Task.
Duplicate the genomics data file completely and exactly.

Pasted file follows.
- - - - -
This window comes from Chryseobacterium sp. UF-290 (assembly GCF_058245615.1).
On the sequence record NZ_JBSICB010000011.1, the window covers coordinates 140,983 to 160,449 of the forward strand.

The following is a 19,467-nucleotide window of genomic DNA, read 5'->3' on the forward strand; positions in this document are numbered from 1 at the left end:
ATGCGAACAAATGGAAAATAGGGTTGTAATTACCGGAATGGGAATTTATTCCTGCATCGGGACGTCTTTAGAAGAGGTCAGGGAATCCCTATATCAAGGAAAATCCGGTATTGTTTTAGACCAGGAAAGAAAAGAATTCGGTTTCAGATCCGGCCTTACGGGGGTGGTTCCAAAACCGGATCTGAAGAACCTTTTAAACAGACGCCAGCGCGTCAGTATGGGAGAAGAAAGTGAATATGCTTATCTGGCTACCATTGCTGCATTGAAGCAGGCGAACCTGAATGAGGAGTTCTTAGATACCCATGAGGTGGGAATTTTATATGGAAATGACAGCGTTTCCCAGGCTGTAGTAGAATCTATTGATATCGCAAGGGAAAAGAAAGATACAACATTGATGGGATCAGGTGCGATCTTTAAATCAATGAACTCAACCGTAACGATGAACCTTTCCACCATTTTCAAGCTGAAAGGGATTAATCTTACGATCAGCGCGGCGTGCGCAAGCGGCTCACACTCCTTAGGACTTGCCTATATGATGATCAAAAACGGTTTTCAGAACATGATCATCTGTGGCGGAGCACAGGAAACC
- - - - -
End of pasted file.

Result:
This window comes from Chryseobacterium sp. UF-290 (assembly GCF_058245615.1).
On the sequence record NZ_JBSICB010000011.1, the window covers coordinates 140,983 to 160,449 of the forward strand.

The following is a 19,467-nucleotide window of genomic DNA, read 5'->3' on the forward strand; positions in this document are numbered from 1 at the left end:
ATGCGAACAAATGGAAAATAGGGTTGTAATTACCGGAATGGGAATTTATTCCTGCATCGGGACGTCTTTAGAAGAGGTCAGGGAATCCCTATATCAAGGAAAATCCGGTATTGTTTTAGACCAGGAAAGAAAAGAATTCGGTTTCAGATCCGGCCTTACGGGGGTGGTTCCAAAACCGGATCTGAAGAACCTTTTAAACAGACGCCAGCGCGTCAGTATGGGAGAAGAAAGTGAATATGCTTATCTGGCTACCATTGCTGCATTGAAGCAGGCGAACCTGAATGAGGAGTTCTTAGATACCCATGAGGTGGGAATTTTATATGGAAATGACAGCGTTTCCCAGGCTGTAGTAGAATCTATTGATATCGCAAGGGAAAAGAAAGATACAACATTGATGGGATCAGGTGCGATCTTTAAATCAATGAACTCAACCGTAACGATGAACCTTTCCACCATTTTCAAGCTGAAAGGGATTAATCTTACGATCAGCGCGGCGTGCGCAAGCGGCTCACACTCCTTAGGACTTGCCTATATGATGATCAAAAACGGTTTTCAGAACATGATCATCTGTGGCGGAGCACAGGAAACC